Published: August 26th 2006August 24th 2006
Now reporting from Siem Reap, the closest town to some old temples you might know about. If you don't know about them, read on.
From Phnom Penh I tried to go into the south of Cambodia to Kampot, which I'd been told was a nice town and a good place for exploring the abandoned and supposedly atmospheric French hill station at Bokor. Unfortunately, this is the rainy season and as the long, wet (I had to get out of the bus and walk across a bridge to the other bus in the rain and mud. Strangely, it started raining just as everyone got off and stopped as soon as we got on again. Odd, but that's life out here.) and bumpy ride through flooded fields and villages hinted, not much was going to be happening in Kampot. The town was mostly covered in knee high water and electricity had been cut off. Luckily, we (As in me and some people who I'd just met on the bus) managed to find a not-too-badly flooded guesthouse with a generator, upstairs rooms, a balcony and a willingness to cook, so as long as we were boring and didn't go outside, we would be set.
Unfortunately, we did want to do things. As we were told that, altough we couldn't go to Bokor the next day, we could go the day after, we decided to wait around for the day. This was a hopelessly optimistic decision since it was obvious to all that not only was it going to keep raining but that the floods were not going to go away. Therefore we waded around this supposedly charming little town, stopping in at a local restaurant when the rain started again. Then we spent the rest of the day on the balcony again and when it was confirmed that Bokor really wasn't happening this time, we prayed for luck and sorted out a taxi to the Cambodian beach capital Sihanoukville, which was apparently having a better time where weather was concerned.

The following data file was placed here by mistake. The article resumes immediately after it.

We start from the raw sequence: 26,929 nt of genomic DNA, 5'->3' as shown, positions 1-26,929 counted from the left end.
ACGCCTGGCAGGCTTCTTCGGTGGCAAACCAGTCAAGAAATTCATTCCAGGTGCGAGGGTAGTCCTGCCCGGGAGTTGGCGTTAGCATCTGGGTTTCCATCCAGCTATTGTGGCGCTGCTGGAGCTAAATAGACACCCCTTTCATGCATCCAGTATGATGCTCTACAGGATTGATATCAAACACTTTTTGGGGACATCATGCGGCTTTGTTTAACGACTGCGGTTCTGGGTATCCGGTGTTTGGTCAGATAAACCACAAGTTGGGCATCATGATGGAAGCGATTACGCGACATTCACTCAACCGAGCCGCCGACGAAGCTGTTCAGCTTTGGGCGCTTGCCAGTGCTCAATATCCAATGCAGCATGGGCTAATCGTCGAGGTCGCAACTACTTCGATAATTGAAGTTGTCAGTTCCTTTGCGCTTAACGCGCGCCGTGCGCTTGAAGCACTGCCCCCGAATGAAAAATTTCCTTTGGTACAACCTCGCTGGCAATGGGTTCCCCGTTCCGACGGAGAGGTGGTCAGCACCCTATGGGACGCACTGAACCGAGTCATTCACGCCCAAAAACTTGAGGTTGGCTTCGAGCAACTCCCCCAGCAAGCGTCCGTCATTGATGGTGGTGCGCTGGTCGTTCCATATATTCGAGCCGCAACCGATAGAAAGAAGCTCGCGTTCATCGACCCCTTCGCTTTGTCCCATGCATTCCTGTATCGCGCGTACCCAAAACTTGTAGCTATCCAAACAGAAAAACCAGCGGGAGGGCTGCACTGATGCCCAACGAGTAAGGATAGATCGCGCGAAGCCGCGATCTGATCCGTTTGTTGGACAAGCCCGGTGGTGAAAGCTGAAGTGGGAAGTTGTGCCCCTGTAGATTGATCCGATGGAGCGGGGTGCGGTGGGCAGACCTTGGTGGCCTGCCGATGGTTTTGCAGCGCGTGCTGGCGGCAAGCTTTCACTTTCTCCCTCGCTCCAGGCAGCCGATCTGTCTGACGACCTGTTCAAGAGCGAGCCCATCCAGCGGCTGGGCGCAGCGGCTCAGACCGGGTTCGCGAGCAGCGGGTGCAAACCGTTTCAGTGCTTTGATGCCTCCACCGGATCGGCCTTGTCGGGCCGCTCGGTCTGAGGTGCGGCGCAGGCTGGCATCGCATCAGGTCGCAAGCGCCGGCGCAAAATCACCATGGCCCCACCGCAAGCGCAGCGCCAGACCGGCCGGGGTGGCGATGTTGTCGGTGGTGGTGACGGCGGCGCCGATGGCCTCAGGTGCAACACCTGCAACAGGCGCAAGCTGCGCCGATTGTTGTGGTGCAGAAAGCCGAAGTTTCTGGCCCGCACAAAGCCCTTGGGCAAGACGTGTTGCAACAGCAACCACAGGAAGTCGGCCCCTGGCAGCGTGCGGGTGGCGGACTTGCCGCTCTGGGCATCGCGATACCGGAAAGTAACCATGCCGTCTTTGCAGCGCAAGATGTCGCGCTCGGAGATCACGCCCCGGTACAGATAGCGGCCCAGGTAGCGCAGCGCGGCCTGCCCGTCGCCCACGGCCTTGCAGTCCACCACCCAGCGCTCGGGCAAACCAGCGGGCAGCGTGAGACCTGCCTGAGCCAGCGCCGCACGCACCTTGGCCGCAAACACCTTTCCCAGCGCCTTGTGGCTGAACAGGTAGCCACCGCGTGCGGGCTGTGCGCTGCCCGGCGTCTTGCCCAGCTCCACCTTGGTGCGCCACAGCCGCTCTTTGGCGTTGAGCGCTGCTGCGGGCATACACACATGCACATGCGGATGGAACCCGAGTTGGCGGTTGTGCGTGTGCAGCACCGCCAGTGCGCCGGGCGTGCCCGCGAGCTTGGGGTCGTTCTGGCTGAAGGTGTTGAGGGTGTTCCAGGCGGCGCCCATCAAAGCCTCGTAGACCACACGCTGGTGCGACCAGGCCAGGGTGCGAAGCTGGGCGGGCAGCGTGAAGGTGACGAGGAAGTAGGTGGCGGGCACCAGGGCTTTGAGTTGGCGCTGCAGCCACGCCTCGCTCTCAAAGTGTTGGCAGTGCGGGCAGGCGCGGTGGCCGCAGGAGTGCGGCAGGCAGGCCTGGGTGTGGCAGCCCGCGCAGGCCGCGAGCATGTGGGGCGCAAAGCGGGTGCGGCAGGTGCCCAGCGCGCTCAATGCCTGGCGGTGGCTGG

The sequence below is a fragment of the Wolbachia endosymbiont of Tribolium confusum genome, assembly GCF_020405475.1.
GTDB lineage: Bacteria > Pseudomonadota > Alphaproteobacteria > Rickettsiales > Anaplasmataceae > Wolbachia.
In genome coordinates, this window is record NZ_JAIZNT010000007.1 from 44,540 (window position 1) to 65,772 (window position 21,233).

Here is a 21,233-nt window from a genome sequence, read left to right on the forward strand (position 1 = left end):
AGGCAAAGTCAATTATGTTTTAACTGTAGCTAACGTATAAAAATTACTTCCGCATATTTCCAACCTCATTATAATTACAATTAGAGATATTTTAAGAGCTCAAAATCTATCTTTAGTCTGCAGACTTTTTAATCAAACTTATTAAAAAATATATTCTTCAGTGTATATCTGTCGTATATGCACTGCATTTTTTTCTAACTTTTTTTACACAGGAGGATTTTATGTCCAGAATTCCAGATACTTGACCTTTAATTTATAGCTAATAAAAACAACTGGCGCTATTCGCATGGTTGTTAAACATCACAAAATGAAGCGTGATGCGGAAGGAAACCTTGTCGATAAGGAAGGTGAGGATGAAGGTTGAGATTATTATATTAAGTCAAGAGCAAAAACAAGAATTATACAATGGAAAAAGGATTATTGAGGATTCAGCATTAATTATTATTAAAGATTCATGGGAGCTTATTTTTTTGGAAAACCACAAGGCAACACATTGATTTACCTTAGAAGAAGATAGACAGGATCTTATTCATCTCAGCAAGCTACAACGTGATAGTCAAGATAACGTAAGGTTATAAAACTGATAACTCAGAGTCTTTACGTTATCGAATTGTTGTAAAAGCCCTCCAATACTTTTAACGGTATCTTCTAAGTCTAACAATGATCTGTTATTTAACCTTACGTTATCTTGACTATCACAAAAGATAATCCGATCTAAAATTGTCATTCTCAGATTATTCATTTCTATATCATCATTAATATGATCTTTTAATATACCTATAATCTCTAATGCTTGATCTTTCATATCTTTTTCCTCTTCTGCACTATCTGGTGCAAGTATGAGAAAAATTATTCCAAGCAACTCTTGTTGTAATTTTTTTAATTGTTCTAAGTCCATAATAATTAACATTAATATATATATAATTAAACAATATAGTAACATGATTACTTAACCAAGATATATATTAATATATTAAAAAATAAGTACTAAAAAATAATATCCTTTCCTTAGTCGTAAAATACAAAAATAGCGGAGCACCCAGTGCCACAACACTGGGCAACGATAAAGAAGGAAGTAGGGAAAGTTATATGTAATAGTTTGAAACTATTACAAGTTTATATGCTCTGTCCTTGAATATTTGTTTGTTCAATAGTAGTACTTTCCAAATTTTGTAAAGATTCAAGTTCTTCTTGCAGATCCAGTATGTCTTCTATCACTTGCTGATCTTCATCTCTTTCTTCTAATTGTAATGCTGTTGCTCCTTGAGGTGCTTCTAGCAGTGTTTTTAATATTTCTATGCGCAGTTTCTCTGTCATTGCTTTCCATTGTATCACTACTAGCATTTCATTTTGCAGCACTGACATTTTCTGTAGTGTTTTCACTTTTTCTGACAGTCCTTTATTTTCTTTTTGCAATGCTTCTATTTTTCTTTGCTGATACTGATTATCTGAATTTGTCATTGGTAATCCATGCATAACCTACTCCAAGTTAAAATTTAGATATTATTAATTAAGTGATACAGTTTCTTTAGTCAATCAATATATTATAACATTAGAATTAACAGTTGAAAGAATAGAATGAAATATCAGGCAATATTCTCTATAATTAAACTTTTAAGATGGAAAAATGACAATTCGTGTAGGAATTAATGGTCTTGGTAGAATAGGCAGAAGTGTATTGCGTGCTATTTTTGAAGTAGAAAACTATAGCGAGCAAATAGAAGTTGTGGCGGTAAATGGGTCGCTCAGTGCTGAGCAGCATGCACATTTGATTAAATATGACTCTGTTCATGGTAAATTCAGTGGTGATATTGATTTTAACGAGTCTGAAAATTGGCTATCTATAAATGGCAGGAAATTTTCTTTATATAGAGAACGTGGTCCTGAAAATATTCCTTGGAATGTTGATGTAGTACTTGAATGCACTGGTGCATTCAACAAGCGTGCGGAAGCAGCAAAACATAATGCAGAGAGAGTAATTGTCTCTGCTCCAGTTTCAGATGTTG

It was, as in it wasn't flooded. It still showered on us occasionally, but at least we could get around. Howver, the beaches were mediocre and crowded with kids trying to sell you souvenirs and stuff, which is not what one needs when trying to relax, although one guy did repair the broken straps on my sandals right on the spot, which was handy. We rented some motorbikes (two bikes, two per bike, I didn't drive) and tried to find a nice, deserted beach or something to do. We failed. The closest we got was pulling into the Angkor Beer brewery and asking if they did a tour we could go on the next day. They did, but only on Wednesdays (it was a Saturday)- take note, beer fans.
Thus I left Sihanoukville behind and, after overnighting in Phnom Penh, went to Siem Reap. Siem Reap is the place to go if you want to visit Angkor, capital of the medieval Khmer empire. Back when Cambodians ruled most of mainland SE Asia, they had a hobby of building giant, intricately carved stone temples dedicated to Hindu gods or, later on, Buddha. These are dotted all over Cambodia as well as parts of Laos and Thailand, but the greatest concentration is just north of Siem Reap in an area which used to house a great big city until the Thais invaded and it was abandoned. The wooden buildings which made up most of it rotted and now only the crumbling temples and walls are left, creating somewhere on par with the Egyptian or Aztec pyramids in the 'big, famous old stuff' stakes. The most famous of these is of course Angkor Wat, the biggest and most spectacular temple, as well as the only one which was still used as a place of worship by locals after the city was abandoned so that it's still in decent condition. It has some really cool wall carvings depicting Hindu mythology and the central part with the iconic five towers has one of the most terrifying staricases in the world (high, steep, open and eroded with no handrail except for one which was crowded with people trying to get back down. I almost cried, and then got stuck at the top when it started raining.). It also makes a great picture, particularly at sunrise.
Unfortunately, although solitude was possible in really boring parts of this large complex, Angkor Wat was always really crowded (Angkor is firmly on the tourist map- walking past some of the luxury hotels to my $2 cell was a bit depressing and many a quiet moment was wrecked by an armylike tour group turning up) and I found it slightly disappointing. I preferred Bayon which its mass of face towers (the King who built it has had giant images of his face carved into the many structures he had built), the mazelike complex of Preah Vihear and the far flung but genuinely wild Beng Mealea (they demined it, built a couple of wooden walkways and that's it- a great place for fulfilling any Indiana Jones fantasies you may have). I spent a three long days exploring the various options and currently have serious Temple Fatigue, a condition where you don't ever want to see another pile of stones again.
I also have to inform you that the first sentence of this blog is a lie. I'm now finishing this from Battambang, a laid back city south of Siem Reap. Catch you in Thailand!